LA’s Tastiest Riffs on Poké

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If you’ve been in Los Angeles for more than ten minutes, chances are someone has talked to you about poké, Hawaii’s version of street food–when the “street” is a line of gleaming sand sloping down to the Pacific. In the past few years, the poké invasion has reached every corner of our fair city, from its logical first appearances on the beach Venice to the Valley and beyond.

The simplicity of it–raw fish and fixings, served up in a plastic bowl–allows for countless repetition and variation. Personally, I am deeply wary of discount seafood. A few too many half-price spicy tuna rolls have convinced me that anything raw requires respect. Respect meaning pristine fish, and not having teenagers with ice cream scoops manning wide-open cold-holding trays like so many “sandwich artists.” In typical fashion, LA restauranteurs have found myriad riffs on the classic Hawaiian diced fish and sauce.

The following are some of my favorite places that push the definition of the cuisine while focusing on sustainability.

Mainland Poké 

So I talked a little smack about the teenagers and the cold-holding trays, but I AM talking about exceptions, here. Mainland Poké is one such exception. The West 3rd Street shop features all those things, but in such spotless surroundings and with such delectable fish that they get all the passes. Locations in Hollywood, Glendale, and coming soon to Marina del Rey.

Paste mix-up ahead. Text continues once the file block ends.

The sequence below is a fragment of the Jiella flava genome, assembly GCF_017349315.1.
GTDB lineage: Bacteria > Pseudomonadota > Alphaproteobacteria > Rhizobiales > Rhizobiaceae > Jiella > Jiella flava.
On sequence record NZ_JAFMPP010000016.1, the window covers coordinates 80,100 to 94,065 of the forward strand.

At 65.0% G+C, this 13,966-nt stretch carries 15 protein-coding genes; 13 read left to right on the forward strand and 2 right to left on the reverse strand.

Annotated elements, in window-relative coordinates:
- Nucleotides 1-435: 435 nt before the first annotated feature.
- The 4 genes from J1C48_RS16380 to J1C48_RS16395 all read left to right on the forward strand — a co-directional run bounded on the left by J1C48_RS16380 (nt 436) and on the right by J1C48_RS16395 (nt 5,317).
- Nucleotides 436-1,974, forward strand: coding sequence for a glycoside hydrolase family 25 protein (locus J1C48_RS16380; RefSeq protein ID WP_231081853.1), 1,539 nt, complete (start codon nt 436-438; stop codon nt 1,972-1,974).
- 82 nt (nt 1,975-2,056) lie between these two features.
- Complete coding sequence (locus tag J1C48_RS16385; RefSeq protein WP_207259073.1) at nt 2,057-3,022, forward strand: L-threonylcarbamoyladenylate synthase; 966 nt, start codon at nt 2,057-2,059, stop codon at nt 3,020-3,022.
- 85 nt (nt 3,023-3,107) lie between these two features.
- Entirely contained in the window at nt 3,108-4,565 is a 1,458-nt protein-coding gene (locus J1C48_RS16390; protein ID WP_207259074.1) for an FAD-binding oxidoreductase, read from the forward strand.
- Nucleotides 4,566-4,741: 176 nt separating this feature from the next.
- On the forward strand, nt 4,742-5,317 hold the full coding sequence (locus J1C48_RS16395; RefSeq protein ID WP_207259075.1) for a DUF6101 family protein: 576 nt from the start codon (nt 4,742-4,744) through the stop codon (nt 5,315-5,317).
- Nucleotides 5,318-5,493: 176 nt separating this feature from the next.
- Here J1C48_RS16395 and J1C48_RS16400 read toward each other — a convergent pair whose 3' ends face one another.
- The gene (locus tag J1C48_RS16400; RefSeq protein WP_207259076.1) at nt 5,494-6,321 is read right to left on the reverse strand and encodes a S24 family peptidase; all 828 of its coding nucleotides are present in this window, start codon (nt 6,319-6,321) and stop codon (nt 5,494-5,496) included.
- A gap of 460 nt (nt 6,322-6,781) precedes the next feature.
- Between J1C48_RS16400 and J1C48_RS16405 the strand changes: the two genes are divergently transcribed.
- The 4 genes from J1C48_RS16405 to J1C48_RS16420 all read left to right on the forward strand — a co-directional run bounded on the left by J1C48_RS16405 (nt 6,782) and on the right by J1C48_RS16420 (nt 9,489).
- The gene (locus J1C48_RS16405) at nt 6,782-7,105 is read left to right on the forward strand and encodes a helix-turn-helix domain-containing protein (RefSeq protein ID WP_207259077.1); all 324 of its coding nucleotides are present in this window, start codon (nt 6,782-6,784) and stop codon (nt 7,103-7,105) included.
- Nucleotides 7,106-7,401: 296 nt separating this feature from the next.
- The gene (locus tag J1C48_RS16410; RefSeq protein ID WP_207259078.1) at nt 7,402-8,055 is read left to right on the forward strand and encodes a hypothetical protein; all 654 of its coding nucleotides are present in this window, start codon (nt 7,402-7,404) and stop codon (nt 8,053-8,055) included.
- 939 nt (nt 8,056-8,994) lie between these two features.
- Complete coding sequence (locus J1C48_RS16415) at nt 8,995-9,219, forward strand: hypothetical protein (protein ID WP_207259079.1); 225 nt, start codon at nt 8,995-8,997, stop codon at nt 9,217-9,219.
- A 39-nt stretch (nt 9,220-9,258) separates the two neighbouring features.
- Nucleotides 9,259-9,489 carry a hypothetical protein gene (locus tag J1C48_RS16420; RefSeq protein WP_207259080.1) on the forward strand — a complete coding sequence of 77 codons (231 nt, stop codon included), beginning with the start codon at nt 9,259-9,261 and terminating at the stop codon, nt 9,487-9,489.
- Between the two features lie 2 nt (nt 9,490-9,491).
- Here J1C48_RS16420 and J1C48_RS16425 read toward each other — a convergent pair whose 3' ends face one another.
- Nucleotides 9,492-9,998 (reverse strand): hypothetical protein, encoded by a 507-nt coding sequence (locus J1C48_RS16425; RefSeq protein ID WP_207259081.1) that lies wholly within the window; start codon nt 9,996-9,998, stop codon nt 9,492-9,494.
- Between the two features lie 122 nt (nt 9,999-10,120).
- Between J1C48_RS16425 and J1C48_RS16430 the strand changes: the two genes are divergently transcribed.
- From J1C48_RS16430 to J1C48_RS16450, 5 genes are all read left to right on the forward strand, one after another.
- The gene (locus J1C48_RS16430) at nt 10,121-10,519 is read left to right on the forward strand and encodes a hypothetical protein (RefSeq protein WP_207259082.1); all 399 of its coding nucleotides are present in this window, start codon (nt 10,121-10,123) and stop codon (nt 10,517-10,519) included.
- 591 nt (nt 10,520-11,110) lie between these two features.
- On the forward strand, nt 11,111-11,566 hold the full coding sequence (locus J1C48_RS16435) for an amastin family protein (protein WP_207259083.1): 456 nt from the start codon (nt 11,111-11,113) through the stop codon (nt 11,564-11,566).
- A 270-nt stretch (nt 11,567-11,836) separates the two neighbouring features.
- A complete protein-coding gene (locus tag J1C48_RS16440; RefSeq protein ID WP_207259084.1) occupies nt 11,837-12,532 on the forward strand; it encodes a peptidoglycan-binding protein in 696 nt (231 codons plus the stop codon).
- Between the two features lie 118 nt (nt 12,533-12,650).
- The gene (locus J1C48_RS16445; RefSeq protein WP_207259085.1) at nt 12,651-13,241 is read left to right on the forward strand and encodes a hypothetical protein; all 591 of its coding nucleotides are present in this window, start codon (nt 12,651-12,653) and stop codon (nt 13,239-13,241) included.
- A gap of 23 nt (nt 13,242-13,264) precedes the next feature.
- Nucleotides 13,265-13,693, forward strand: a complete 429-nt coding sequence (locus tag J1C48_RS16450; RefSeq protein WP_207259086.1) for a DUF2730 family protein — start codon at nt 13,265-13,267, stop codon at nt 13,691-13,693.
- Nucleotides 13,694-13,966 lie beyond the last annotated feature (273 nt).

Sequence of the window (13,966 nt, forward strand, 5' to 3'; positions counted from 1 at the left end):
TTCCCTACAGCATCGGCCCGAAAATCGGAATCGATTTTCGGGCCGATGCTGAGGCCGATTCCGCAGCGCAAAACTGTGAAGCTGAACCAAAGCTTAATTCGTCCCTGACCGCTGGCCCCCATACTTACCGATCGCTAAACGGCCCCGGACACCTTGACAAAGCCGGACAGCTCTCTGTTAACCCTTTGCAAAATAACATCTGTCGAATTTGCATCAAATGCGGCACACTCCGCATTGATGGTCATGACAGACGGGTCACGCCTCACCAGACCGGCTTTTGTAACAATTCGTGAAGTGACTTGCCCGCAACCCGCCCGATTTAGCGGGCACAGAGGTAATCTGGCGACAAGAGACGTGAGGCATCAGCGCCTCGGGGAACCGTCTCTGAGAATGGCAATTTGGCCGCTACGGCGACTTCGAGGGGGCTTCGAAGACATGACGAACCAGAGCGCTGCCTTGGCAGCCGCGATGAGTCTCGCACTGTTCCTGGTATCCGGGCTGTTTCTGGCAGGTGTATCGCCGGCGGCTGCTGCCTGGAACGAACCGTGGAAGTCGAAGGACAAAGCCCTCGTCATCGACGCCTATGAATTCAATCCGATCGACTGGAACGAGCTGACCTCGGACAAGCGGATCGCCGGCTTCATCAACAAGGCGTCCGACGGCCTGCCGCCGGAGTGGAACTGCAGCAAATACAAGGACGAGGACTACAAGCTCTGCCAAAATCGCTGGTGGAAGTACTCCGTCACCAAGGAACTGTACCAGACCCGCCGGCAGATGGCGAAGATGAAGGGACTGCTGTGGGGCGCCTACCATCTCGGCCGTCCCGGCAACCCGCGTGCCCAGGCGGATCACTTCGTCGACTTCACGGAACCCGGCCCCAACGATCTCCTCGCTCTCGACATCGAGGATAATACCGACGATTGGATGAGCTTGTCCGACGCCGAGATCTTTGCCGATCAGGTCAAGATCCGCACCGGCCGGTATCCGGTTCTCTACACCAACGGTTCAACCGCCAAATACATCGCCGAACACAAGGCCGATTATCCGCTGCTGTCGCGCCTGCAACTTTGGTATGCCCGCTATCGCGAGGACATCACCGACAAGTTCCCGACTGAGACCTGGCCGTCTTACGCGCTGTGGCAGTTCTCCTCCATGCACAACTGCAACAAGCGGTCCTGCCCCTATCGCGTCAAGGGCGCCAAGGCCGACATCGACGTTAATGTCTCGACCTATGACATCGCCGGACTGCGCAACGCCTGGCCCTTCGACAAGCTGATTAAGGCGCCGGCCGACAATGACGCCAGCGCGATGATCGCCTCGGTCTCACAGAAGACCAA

Sweetfin Poké

The founders of Sweetfin Poké are wasting no time taking over the city, and for once, I am eagerly awaiting the arrival of a chain. It’s all about the fish here, and I was heartened by the fact that there were no bins of ahi laid out to get warm. Customizable bowls are the norm it seems, and while Sweetfin does allow you to pick your own fixings, they do have suggested sauce/fish/topping combinations that could guide you to your new favorite flavor combination. Locations in Santa Monica with many more planned.

Ohana Poké Co. 

Ohana Poké Co. was my first LA poké and will forever be the bowl by which others are judged. Bowls are customizable, but gently so; no endless variations for the person in line ahead of you to ponder while your belly rumbles. The shoyu sauce is balanced and the spam musubi is potted meat at its finest. You order, you sit, they bring it to you (with a beer or a glass of decent wine, even). No sandwich artistry required–unless, of course, you want to try the so-called “pokérito” seen above, which you should. Locations in Silverlake and Downtown LA.

Photo courtesy of Jonathan Borba

Hope Ewing

Hope Ewing

Hope Ewing is a Los Angeles-based writer and bartender from Buffalo, via NYC. She received her MFA in fiction and first bartending certification from Columbia University.